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Jersey City FD Celebrates 150 Years of Service

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January 01, 2022 | NEW JERSEY Ron Jeffers, New Jersey Editor
This article is a direct street report from our correspondent and has not been edited by the 1st Responder newsroom.

Jersey City is located in the heart of Northeastern New Jersey's urban industrial center. It has always been known as a tough, blue collar city along the Hudson River waterfront and a railroad center. The city has changed in many ways over the years. The current redevelopment of the waterfront has made this city one of the largest centers of banking and finance in the United States. There are now over 200 high rise structures consisting of residential, hotel and office space. This city is home to most of the state's tallest buildings, and a population approaching 300,000.

During 2021, the Fire Department celebrated 150-years of professional service to its residents and those who work and travel through the county seat. Events included a parade that led to the department's annual family picnic at Liberty State Park, an anniversary book published for its members, an anniversary shoulder patch, and other functions.

In 1871, the career fire department was formed that included 13 engine companies and 5 truck companies. Paid engineers, foremen, an inspector of horses, and even tillermen were elected to their positions, that year. A resolution by Commissioner Tilden was adopted that all of the companies of the volunteer fire department cease to exist on the striking of the fire alarm bells at 9 'o clock on the morning of June 6th.

During the 2021 celebration, Fire Headquarters came out with a monthly series of subjects, in general order form, of past department history, to honor those who have served before us.

Examples include the Black Tom explosion of 1916 that threw the metropolitan area into a panic, with numerous buildings damaged and six deaths, including 5th Precinct Patrolman James Dougherty. Black Tom was originally an island. The gap between the former island and the shore, about 150-feet wide, had been filled in to accommodate railroad tracks and a narrow road. After World War 1 began, large warehouses, a grain elevator, train tracks and 800-feet of piers were built. Black Tom became the most important point in America for the transfer of munitions and supplies to Allied vessels bound for Europe. With a weekend skeleton crew working, a fire was discovered near freight cars. Box 672 was transmitted at 12:30 a.m., July 30th. As Engine 8 and Battalion 5 arrived, the fire had extended to a warehouse and companies began to attack the flames. As the fire grew, box cars filled with shells began to explode. This was followed by a huge explosion at Barge 17 around 2:12 a.m., that registered 5.5 on the Richter Scale. The order reads that every fireman on the scene was blown into the air. Many lost hearing for a period of time. Chief of Department Roger Boyle ordered companies to pull back 300-feet, and he had several engine companies draft from the river. The water main leading to Black Tom was destroyed. Fire boats from the FDNY attacked the fire from the water. Only two city firemen were admitted to German Hospital and released on August 1st.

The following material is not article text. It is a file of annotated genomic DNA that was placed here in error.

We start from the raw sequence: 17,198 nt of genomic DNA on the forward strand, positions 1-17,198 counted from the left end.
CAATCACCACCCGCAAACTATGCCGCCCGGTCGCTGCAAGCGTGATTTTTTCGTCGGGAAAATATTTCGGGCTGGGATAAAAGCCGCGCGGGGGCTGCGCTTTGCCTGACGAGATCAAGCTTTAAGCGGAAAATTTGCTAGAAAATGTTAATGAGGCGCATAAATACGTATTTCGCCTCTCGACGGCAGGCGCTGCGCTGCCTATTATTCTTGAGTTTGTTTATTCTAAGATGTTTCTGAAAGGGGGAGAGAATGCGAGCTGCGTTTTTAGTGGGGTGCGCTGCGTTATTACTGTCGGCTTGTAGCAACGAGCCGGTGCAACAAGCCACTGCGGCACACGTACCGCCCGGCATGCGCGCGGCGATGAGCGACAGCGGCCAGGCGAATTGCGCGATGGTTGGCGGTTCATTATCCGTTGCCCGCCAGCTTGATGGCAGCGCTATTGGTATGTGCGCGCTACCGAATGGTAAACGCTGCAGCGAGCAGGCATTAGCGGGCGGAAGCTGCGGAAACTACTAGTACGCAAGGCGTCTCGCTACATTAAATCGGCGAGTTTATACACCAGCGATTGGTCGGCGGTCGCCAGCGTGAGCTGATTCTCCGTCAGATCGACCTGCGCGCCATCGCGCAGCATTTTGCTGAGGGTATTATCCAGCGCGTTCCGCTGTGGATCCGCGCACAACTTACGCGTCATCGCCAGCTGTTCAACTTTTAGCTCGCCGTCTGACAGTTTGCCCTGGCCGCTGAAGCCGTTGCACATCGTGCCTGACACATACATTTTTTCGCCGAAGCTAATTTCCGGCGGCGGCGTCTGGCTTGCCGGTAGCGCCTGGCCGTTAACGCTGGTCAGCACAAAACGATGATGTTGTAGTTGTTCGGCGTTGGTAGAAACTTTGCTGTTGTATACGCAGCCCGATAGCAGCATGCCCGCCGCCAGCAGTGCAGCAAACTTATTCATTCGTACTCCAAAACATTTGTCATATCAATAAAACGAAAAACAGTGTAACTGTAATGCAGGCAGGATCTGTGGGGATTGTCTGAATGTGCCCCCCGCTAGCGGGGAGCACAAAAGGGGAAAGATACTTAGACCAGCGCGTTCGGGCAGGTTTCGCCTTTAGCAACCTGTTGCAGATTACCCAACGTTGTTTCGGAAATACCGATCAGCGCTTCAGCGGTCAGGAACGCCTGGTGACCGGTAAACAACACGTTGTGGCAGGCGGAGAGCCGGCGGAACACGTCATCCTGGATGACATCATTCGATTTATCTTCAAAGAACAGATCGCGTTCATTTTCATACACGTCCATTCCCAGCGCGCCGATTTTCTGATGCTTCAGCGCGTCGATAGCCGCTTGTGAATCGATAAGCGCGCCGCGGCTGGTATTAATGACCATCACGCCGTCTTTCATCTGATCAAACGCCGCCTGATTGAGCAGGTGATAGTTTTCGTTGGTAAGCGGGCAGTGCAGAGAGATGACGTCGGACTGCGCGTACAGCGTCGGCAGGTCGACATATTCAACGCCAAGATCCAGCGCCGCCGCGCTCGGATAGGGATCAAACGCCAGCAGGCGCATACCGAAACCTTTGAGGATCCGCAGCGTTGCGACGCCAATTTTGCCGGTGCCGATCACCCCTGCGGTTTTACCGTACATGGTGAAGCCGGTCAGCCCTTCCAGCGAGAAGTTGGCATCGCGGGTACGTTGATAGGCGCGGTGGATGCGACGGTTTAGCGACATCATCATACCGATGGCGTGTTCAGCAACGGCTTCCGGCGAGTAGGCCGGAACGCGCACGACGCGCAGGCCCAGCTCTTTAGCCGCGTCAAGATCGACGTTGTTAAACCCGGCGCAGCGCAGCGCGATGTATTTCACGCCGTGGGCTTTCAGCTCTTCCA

Suspicions were aroused that the war in Europe played a role. The U.S. entered the war and a long investigation determined that German saboteurs had rowed across the river from Manhattan and planted a “pencil bomb” in several locations at Black Tom.

Another G.O. informed current members of the Class of 1947. The department had struggled through WW II, undermanned. This year, 134 new firefighters joined the FDJC. On November 1, 1947, with new members, Engine Co.'s 11, 16, 27 and Truck Co.'s 11 and 12 were reorganized and returned to service.

The stockyards fire at the Foot of Sixth Street, in 1941, was also reported. The line-of-duty death of Chief Michael Burke at a fire on Mercer street in 1960.